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The credentials of NFL Hall of Fame running back Jim Brown are unquestionable when it comes to both professional football and activism on behalf of African-Americans in the U.S.

When Brown was asked for his thoughts on Colin Kaepernick's protests and his struggle finding work as a quarterback in the NFL, his response was truly remarkable.

“Colin has to make up his mind whether he's truly an activist or whether he's a football player,” Brown said outside the pro-Kaepernick rally in New York City on Thursday.

“Football is commercial,” he continued. “You have owners, you have fans, and you want to honor that if you're making that kind of money.”

“I'm going to give you the real deal,” he said. “I'm an American. I don't desecrate my flag and my national anthem. I'm not gonna do anything against the flag and the national anthem. I'm going to work within those situations. But this is my country, and I'll work out the problems, but I'll do it in an intelligent manner.”

“Fox & Friends” co-host Brian Kilmeade gave his own perspective when asked by his co-host Steve Doocy what he thought about the reason Kaepernick was not playing in the NFL so far this year:

“Because he's not good enough to warrant the distraction he's going to cause to his team. And among the people who said that is the Buffalo Bills running back, he came out and said 'Listen, Michael Vick was a distraction, but he was so good teams signed him, that's the difference.' Michael Bennett of the Seattle Seahawks is also sitting down during the national anthem. To show you the NFL guys and men and women only care about winning, if Michael Bennett was cut by the Seahawks for sitting out the national anthem, there's about 25 teams that would sign him.”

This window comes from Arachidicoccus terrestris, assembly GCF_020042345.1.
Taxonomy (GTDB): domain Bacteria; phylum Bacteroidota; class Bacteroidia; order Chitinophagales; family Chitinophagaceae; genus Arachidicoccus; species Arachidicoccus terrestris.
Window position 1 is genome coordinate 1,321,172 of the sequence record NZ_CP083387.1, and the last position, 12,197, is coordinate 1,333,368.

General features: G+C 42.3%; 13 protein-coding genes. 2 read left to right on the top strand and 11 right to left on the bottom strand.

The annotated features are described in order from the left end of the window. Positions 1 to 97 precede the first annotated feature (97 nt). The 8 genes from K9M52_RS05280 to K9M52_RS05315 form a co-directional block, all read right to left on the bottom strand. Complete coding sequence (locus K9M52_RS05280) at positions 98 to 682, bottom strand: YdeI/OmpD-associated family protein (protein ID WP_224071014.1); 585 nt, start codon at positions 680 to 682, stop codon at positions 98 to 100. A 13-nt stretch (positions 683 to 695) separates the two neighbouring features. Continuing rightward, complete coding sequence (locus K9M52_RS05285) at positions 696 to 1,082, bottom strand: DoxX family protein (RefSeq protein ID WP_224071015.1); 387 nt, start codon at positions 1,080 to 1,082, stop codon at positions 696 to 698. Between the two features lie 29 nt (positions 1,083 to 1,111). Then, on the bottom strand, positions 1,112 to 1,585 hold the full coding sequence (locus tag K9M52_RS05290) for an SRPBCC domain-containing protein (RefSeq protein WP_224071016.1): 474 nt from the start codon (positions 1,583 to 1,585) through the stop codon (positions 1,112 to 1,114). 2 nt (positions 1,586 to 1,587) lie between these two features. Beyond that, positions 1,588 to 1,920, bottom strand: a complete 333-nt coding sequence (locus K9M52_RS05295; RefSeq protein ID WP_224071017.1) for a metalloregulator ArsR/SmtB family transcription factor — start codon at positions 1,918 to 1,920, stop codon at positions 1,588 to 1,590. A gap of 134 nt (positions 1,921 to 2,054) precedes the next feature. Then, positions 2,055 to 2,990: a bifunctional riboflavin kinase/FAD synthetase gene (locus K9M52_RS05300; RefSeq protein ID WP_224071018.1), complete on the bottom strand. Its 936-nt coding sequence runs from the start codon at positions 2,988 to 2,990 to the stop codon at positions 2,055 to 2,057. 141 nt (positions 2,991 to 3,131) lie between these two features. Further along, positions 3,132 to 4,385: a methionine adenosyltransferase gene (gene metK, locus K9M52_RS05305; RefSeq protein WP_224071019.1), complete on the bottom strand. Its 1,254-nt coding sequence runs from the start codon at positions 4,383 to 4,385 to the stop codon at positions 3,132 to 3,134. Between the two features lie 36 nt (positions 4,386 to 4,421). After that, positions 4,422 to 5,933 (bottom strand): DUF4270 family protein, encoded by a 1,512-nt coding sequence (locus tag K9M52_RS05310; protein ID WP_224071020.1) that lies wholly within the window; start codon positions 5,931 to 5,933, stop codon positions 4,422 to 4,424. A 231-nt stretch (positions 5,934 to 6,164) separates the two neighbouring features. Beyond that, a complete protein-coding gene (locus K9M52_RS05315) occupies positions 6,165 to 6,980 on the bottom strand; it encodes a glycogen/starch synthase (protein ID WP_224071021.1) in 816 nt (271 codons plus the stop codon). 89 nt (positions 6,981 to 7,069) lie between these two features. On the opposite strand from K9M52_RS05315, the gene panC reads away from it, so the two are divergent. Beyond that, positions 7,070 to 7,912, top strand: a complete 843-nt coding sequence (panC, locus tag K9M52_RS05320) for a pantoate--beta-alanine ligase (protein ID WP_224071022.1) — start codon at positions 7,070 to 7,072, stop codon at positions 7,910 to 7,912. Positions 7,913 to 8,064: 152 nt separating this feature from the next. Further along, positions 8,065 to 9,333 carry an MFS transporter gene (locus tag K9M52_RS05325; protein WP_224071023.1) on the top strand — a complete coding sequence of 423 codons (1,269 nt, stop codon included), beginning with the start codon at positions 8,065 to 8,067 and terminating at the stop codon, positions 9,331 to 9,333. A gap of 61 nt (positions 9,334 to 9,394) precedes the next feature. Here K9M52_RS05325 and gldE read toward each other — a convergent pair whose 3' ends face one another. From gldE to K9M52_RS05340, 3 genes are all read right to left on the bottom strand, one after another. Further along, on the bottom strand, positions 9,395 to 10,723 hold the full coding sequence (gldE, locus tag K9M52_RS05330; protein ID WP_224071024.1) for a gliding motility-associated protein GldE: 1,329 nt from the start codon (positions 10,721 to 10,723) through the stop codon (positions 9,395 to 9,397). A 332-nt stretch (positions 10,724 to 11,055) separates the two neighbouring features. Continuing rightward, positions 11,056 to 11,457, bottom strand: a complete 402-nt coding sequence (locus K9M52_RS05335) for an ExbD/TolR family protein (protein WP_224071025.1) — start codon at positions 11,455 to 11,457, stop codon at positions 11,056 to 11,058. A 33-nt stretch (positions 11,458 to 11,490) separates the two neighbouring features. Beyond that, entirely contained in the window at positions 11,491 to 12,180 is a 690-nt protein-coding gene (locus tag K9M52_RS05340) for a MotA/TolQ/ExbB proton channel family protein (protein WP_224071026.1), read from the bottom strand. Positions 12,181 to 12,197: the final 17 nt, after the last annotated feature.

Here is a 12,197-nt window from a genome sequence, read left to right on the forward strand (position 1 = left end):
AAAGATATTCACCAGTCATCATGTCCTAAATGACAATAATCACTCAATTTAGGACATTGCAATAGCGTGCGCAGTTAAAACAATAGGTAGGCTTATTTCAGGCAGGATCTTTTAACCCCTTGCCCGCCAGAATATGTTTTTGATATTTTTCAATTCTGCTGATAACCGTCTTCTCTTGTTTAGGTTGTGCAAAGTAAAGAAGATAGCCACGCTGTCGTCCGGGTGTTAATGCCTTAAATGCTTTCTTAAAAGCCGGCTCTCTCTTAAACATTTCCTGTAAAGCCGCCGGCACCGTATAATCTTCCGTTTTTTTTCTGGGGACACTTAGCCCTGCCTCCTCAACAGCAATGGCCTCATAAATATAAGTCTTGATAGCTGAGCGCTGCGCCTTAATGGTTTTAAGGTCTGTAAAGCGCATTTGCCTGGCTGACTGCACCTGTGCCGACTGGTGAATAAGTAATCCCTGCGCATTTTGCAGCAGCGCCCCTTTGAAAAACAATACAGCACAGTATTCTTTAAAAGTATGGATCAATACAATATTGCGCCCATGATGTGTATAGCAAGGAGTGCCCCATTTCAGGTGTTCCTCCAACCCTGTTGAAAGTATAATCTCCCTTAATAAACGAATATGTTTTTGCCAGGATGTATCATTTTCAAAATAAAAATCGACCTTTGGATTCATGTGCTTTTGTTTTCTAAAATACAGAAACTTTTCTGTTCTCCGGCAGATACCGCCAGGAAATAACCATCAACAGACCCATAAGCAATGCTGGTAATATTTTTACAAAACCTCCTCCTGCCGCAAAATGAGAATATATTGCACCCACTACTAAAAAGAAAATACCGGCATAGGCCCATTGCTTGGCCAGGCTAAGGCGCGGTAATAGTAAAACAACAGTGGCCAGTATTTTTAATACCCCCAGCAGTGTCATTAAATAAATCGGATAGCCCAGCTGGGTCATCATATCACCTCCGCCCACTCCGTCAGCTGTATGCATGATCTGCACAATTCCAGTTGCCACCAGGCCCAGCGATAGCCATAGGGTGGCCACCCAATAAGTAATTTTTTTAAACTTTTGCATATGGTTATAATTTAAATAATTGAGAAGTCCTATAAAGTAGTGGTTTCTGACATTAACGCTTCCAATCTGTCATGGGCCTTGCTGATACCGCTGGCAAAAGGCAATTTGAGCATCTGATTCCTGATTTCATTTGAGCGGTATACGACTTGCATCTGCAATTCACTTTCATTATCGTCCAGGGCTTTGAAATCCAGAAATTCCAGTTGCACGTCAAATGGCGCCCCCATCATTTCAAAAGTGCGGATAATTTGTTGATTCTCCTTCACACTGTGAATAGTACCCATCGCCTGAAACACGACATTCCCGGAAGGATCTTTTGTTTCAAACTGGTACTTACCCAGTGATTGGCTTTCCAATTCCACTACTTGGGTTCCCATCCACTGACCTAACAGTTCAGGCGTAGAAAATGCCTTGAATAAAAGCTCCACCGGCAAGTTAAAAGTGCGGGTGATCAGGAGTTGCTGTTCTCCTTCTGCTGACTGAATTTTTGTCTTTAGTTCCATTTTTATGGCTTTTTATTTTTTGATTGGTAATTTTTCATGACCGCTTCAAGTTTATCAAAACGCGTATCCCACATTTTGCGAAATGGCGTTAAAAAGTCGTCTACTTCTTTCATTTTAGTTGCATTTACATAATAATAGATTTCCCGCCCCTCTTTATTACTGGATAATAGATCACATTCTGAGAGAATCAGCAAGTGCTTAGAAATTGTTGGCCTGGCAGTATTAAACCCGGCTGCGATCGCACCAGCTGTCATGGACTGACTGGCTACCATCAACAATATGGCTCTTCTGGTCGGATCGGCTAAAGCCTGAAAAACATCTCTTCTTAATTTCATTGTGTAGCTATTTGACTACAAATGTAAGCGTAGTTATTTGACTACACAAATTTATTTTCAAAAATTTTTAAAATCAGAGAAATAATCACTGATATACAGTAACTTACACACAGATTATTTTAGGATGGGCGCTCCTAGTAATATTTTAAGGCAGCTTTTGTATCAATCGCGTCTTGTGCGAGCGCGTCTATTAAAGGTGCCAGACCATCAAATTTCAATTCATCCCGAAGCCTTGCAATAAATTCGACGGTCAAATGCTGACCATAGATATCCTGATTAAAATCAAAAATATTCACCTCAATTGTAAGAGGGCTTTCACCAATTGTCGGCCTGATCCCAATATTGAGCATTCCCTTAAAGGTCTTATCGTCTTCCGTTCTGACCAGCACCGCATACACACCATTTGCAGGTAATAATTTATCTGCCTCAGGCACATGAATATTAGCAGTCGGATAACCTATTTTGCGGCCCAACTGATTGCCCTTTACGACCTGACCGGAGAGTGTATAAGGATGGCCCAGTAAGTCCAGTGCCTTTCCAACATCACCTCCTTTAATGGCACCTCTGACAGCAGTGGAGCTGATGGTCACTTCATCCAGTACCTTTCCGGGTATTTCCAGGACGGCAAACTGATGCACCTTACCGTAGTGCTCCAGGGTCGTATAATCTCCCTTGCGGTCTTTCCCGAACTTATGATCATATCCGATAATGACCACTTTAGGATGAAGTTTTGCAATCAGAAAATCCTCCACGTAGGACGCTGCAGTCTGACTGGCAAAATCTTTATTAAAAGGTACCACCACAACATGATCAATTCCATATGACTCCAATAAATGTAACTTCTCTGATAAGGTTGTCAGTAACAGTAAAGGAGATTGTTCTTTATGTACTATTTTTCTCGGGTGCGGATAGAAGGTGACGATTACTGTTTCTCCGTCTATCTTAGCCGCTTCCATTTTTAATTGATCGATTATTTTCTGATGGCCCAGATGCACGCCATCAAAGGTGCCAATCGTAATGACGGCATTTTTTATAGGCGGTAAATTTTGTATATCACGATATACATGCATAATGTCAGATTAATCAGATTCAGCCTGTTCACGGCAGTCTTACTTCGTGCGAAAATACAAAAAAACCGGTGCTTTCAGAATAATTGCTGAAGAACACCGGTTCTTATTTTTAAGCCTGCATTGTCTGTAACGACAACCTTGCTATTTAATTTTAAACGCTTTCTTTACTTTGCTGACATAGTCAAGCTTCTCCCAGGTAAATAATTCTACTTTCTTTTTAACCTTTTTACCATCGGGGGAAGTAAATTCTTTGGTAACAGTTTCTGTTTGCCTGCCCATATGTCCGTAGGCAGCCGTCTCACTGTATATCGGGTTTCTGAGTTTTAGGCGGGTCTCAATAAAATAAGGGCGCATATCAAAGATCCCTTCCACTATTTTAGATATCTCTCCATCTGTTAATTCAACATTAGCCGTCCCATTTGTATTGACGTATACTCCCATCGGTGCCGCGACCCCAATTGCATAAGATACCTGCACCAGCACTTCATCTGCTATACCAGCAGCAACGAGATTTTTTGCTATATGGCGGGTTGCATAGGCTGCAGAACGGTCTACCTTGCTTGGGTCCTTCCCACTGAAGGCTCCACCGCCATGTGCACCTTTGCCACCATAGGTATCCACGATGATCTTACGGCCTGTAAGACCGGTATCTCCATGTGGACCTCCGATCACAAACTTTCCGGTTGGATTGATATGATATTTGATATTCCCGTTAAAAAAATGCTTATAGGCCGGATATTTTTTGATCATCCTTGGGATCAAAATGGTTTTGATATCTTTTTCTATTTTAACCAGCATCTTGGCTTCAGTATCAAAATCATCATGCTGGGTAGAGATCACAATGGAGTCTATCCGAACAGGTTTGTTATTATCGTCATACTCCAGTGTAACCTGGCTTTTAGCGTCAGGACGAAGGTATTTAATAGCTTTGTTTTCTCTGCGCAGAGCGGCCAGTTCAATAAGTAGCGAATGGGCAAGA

The Buffalo Bills running back Kilmeade was referring to, LeSean McCoy, remarked recently on the Kaepernick situation:

"It's a lot more than just he's not on the team because he doesn't want to stand for the national anthem. I think it's more than that. That may have something to do with it, but I think also it has a lot to do with his play. I'm sure a lot of teams wouldn't want him as their starting quarterback. You know? That chaos that comes along with it, I mean it's a lot. [...]

I think his situation is not good enough to have him on the team with all the attention that comes along with it. I'm sure if a guy like [Tom] Brady or a guy like whoever is your favorite player — Odell Beckham or a guy like that — you'll deal with that attention and play him."

It looks like a consensus is developing: Colin Kaepernick is hurting himself a lot more than helping his cause of playing in the NFL with his national anthem protest.

Please note: This is a commentary piece. The views and opinions expressed within it are those of the author only and do not necessarily reflect the editorial opinion of IJR.

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